When the Bible says a thing, no one should deny it. That the Lord opened Lydia’s heart is the plain statement of the text itself, and should not be questioned (Acts 16:14). But the text does not say “how” he opened her heart.
The “how” should not be assumed if there is any way to learn what it was. Several years later, Paul, who preached to Lydia, said the gospel was the power of God unto salvation. (Rom. 1:16.) The word “heart,” when a change is under consideration, means the mind, not the physical heart (Heb. 8:10 compared with 10:16).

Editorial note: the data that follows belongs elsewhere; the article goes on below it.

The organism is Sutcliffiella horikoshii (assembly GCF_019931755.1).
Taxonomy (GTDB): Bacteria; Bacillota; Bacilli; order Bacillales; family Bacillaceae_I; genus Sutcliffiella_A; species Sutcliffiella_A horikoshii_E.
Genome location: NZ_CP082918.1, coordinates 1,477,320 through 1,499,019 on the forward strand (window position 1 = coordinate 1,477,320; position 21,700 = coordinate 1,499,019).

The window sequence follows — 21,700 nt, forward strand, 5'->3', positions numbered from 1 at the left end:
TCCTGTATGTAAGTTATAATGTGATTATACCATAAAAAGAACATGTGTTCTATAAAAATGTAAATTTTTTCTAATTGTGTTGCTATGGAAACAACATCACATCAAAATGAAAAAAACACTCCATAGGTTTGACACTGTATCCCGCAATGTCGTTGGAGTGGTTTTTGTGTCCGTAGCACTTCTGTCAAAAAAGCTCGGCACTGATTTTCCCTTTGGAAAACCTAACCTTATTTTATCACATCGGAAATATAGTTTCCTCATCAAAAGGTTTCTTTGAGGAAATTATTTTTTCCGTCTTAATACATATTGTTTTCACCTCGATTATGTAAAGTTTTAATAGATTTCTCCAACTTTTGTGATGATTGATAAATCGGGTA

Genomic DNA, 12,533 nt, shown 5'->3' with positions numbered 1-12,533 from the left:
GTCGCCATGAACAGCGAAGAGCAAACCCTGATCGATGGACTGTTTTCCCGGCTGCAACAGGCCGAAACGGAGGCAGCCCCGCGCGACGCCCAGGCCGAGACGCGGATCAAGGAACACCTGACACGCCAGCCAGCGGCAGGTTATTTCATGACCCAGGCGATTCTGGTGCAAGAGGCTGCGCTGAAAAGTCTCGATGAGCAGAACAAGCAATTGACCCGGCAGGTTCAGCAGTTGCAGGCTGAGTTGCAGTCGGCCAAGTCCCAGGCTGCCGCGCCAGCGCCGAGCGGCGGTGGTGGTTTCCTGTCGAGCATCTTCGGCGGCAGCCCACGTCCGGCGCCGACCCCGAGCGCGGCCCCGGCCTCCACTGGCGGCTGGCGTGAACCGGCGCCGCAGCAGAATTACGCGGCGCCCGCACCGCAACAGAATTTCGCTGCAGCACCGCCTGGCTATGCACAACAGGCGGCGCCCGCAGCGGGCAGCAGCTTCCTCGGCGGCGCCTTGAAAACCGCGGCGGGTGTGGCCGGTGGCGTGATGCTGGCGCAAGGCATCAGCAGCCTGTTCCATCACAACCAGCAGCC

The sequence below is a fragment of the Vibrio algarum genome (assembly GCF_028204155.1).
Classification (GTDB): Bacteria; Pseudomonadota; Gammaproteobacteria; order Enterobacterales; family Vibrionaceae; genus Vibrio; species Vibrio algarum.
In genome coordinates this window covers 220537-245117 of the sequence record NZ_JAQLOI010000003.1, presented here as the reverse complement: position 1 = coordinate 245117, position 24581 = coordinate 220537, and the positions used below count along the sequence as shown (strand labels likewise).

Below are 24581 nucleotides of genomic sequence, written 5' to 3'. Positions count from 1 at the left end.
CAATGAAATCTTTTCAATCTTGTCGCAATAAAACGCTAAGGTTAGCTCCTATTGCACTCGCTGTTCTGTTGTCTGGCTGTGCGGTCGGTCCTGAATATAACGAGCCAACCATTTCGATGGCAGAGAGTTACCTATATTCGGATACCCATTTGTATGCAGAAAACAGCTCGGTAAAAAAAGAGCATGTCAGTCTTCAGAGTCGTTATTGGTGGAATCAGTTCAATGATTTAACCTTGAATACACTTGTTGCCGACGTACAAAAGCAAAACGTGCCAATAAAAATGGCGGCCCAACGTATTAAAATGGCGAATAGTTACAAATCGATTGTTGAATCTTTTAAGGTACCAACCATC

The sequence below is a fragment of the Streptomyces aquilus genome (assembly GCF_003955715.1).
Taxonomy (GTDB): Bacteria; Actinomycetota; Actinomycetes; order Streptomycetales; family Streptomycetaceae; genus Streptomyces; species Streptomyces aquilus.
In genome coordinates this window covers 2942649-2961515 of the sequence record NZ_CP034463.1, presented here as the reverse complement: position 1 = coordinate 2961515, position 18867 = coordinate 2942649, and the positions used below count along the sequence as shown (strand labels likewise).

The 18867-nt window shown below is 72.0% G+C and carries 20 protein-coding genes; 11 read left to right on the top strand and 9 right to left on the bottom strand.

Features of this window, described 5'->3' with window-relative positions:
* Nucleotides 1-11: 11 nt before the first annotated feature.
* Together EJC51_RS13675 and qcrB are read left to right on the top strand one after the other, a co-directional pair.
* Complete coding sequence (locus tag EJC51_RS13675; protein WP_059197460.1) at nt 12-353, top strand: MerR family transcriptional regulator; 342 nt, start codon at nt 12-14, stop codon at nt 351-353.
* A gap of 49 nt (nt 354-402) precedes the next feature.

To open the heart means to enlighten the mind. If to open the heart means to enlighten the mind, then her heart was opened when she heard Paul’s preaching. David said: “The opening of thy words giveth light; it giveth nnderstanding unto the simple” (Ps. 119: 130). Besides this, Paul was sent to “open people’s eyes” (Acts 26:16-18).
Opening the eyes also means to give enlightenment (Eph. 1:18); hence, it means the same as opening the heart. Since Paul was sent to do the very work in question and was there preaching the gospel to Lydia, the only reasonable conclusion is that God opened her heart through Paul’s preaching. Being thus enlightened, she was ready to obey the commands Paul gave her. Her faith came through hearing the word. (Rom. 10: 17).
John T. Hinds, Gospel Advocate, 1935